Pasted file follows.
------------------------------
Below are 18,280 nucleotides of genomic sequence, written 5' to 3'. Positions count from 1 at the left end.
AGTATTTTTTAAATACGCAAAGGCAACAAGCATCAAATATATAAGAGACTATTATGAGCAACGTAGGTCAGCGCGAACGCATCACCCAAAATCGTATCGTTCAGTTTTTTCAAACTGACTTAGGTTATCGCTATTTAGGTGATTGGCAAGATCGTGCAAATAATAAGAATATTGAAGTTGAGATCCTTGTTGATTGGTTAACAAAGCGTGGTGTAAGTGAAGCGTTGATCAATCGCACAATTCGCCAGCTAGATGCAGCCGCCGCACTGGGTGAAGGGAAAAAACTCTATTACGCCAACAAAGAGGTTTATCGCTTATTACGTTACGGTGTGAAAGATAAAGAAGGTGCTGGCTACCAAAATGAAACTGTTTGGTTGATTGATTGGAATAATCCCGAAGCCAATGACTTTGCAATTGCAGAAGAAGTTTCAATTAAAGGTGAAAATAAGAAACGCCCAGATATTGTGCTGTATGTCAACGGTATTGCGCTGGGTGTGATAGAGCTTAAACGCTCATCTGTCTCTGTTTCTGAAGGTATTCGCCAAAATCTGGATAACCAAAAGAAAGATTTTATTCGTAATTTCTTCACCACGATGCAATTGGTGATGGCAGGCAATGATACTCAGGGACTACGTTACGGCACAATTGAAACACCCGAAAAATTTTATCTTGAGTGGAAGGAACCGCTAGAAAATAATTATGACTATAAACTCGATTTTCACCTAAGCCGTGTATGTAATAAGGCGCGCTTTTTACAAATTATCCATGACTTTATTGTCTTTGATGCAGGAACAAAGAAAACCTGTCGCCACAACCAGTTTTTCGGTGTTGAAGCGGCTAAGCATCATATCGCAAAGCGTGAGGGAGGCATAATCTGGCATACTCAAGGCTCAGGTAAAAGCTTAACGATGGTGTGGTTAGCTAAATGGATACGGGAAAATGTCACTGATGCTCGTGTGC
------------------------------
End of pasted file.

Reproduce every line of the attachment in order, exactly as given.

Below are 18,280 nucleotides of genomic sequence, written 5' to 3'. Positions count from 1 at the left end.
AGTATTTTTTAAATACGCAAAGGCAACAAGCATCAAATATATAAGAGACTATTATGAGCAACGTAGGTCAGCGCGAACGCATCACCCAAAATCGTATCGTTCAGTTTTTTCAAACTGACTTAGGTTATCGCTATTTAGGTGATTGGCAAGATCGTGCAAATAATAAGAATATTGAAGTTGAGATCCTTGTTGATTGGTTAACAAAGCGTGGTGTAAGTGAAGCGTTGATCAATCGCACAATTCGCCAGCTAGATGCAGCCGCCGCACTGGGTGAAGGGAAAAAACTCTATTACGCCAACAAAGAGGTTTATCGCTTATTACGTTACGGTGTGAAAGATAAAGAAGGTGCTGGCTACCAAAATGAAACTGTTTGGTTGATTGATTGGAATAATCCCGAAGCCAATGACTTTGCAATTGCAGAAGAAGTTTCAATTAAAGGTGAAAATAAGAAACGCCCAGATATTGTGCTGTATGTCAACGGTATTGCGCTGGGTGTGATAGAGCTTAAACGCTCATCTGTCTCTGTTTCTGAAGGTATTCGCCAAAATCTGGATAACCAAAAGAAAGATTTTATTCGTAATTTCTTCACCACGATGCAATTGGTGATGGCAGGCAATGATACTCAGGGACTACGTTACGGCACAATTGAAACACCCGAAAAATTTTATCTTGAGTGGAAGGAACCGCTAGAAAATAATTATGACTATAAACTCGATTTTCACCTAAGCCGTGTATGTAATAAGGCGCGCTTTTTACAAATTATCCATGACTTTATTGTCTTTGATGCAGGAACAAAGAAAACCTGTCGCCACAACCAGTTTTTCGGTGTTGAAGCGGCTAAGCATCATATCGCAAAGCGTGAGGGAGGCATAATCTGGCATACTCAAGGCTCAGGTAAAAGCTTAACGATGGTGTGGTTAGCTAAATGGATACGGGAAAATGTCACTGATGCTCGTGTGC